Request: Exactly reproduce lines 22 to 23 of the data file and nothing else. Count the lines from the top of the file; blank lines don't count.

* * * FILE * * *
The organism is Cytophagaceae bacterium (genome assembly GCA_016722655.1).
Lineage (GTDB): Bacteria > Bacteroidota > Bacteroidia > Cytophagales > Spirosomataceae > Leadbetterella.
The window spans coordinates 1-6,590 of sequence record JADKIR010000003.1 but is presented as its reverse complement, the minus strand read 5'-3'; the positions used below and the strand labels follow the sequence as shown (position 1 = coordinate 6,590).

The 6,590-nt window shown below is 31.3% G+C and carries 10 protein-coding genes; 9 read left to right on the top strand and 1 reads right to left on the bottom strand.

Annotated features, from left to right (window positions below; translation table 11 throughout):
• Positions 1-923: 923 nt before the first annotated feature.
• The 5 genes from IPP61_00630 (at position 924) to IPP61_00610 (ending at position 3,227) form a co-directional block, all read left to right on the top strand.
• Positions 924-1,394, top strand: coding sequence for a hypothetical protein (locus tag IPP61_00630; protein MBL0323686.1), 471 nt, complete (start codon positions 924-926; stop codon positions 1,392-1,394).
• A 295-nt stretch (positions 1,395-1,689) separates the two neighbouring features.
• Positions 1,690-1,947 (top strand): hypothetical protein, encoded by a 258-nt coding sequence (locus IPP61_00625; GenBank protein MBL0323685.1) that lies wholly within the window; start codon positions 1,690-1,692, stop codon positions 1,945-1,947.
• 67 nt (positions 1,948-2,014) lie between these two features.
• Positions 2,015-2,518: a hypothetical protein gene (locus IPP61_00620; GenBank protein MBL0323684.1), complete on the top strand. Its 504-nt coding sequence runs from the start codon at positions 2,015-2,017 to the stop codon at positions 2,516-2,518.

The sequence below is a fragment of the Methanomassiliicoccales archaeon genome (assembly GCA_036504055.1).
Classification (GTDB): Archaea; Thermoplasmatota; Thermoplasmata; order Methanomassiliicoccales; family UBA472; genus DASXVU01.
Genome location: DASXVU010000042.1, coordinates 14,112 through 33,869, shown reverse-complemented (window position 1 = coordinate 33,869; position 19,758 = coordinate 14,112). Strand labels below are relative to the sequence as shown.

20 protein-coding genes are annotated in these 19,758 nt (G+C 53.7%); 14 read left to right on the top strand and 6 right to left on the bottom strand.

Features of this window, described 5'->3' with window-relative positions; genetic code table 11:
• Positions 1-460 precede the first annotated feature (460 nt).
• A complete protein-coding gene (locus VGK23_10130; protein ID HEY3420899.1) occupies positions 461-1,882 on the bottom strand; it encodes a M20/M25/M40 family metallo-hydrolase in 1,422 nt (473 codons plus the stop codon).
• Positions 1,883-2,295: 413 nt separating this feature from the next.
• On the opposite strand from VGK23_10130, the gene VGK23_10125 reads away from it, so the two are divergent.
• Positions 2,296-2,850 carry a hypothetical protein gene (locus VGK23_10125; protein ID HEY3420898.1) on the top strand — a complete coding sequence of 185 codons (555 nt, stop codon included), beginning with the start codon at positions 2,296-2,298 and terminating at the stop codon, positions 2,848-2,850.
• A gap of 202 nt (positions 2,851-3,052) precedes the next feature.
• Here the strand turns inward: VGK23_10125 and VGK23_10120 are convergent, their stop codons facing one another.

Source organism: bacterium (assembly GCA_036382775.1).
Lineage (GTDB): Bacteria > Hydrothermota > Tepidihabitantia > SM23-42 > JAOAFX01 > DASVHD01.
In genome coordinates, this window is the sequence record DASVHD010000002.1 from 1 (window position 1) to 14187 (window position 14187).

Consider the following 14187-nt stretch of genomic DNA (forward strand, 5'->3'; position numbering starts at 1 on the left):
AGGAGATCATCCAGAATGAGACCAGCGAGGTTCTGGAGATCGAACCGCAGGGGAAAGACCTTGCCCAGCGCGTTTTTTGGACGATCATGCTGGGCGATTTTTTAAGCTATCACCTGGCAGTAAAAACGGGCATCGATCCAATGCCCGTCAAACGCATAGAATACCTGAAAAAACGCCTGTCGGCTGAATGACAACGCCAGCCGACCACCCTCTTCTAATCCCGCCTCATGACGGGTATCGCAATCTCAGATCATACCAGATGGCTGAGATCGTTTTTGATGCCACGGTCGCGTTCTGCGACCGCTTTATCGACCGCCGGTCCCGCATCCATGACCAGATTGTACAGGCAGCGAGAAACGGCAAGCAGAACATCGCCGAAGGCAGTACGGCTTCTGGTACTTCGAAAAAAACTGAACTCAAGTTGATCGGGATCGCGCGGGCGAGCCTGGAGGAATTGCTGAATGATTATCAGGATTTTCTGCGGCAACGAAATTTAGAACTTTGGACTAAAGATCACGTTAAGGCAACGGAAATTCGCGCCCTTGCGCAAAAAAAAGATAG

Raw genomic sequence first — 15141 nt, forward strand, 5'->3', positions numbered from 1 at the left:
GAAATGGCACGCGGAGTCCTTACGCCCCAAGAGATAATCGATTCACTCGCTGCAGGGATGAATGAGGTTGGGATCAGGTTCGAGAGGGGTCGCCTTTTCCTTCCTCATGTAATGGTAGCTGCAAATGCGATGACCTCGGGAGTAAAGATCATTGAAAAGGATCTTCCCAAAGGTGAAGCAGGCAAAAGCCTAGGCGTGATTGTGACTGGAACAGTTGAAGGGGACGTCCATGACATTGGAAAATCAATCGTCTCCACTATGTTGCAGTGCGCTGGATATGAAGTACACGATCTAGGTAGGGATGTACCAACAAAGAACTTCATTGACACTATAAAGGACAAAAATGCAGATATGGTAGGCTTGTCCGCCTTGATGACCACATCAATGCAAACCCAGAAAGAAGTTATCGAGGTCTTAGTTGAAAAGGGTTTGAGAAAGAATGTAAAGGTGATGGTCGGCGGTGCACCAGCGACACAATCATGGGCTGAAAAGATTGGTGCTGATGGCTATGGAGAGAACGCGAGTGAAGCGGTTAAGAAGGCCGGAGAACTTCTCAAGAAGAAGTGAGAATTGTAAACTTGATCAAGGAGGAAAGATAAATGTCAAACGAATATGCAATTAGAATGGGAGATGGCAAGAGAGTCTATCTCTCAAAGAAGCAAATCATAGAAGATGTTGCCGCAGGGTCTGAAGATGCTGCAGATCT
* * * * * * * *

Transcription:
• Positions 2,296-2,850 carry a hypothetical protein gene (locus VGK23_10125; protein ID HEY3420898.1) on the top strand — a complete coding sequence of 185 codons (555 nt, stop codon included), beginning with the start codon at positions 2,296-2,298 and terminating at the stop codon, positions 2,848-2,850.
• A gap of 202 nt (positions 2,851-3,052) precedes the next feature.